Bruno Coulais is a French composer and three-time César winner born in Paris in 1954. After a classical music education on the piano and violin, his passon for music composition truly awoke. In 1977, French director François Reichenbach approached him to score his documentary México Mágico (1979). Subsequently, he continued down the path of film scoring and worked on several television projects, among others Les nuiteux (1994), La rivière espérance (1995), The Count of Monte-Cristo (Le comte de Monte-Cristo) (1998) and Balzac (1999). In 1996, he collaborates on Claude Nuridsany's and Marie Pérennou's documentary Microcosmos (Microcosmos : Le peuple de l'herbe) which becomes hugely successful and turns Bruno Coulais into one of the most sought after composers of French cinema, winning him the César for Best Original Music in 1997. Two years later, he won his second César for the original score of Himalaya (1999). Following the turn of the millenium, his music becomes synonymous with French blockbuster cinema, his scores featuring on The Crimson Rivers (Les rivières pourpres) (2000), Belphegor, Phantom of the Louvre (Belphégor - Le phantôme du Louvre) (2001) or Vidocq (2001). Still, he keeps working on more intimate project such as Winged Migration (Le peuple migrateur) (2001). Beyond film scores, Bruno Coulais also created a children's opera, collaborated with rapper Akhenaton and the Corsican group A Filetta, and conducted his Stabat Mater at the Saint-Denis cathedral in 2005.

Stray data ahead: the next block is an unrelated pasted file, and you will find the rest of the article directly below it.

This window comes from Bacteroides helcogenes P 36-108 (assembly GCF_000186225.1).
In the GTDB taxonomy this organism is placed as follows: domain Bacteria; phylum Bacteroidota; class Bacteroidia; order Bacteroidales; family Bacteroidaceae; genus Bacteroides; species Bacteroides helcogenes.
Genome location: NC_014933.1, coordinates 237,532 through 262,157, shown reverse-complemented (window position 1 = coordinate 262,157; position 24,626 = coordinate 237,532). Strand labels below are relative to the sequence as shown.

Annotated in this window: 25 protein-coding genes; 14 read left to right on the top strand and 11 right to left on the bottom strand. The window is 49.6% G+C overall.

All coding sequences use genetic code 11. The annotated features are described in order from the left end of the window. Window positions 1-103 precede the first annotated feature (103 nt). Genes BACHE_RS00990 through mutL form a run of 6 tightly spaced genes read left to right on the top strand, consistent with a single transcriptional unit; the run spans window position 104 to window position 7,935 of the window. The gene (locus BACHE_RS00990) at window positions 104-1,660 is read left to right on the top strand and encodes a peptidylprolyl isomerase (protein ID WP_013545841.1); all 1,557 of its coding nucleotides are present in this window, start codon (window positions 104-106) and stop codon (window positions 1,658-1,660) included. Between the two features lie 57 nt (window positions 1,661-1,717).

Coulais's scoring work isn't limited to French productions, however. He composed scores for international films as well, working on The Secret of Kells (2009), Coraline (2009) and The Song of the Sea (2014). His latest project is the score for Luxembourgish director Alexandre Espigares's animation film White Fang (2018).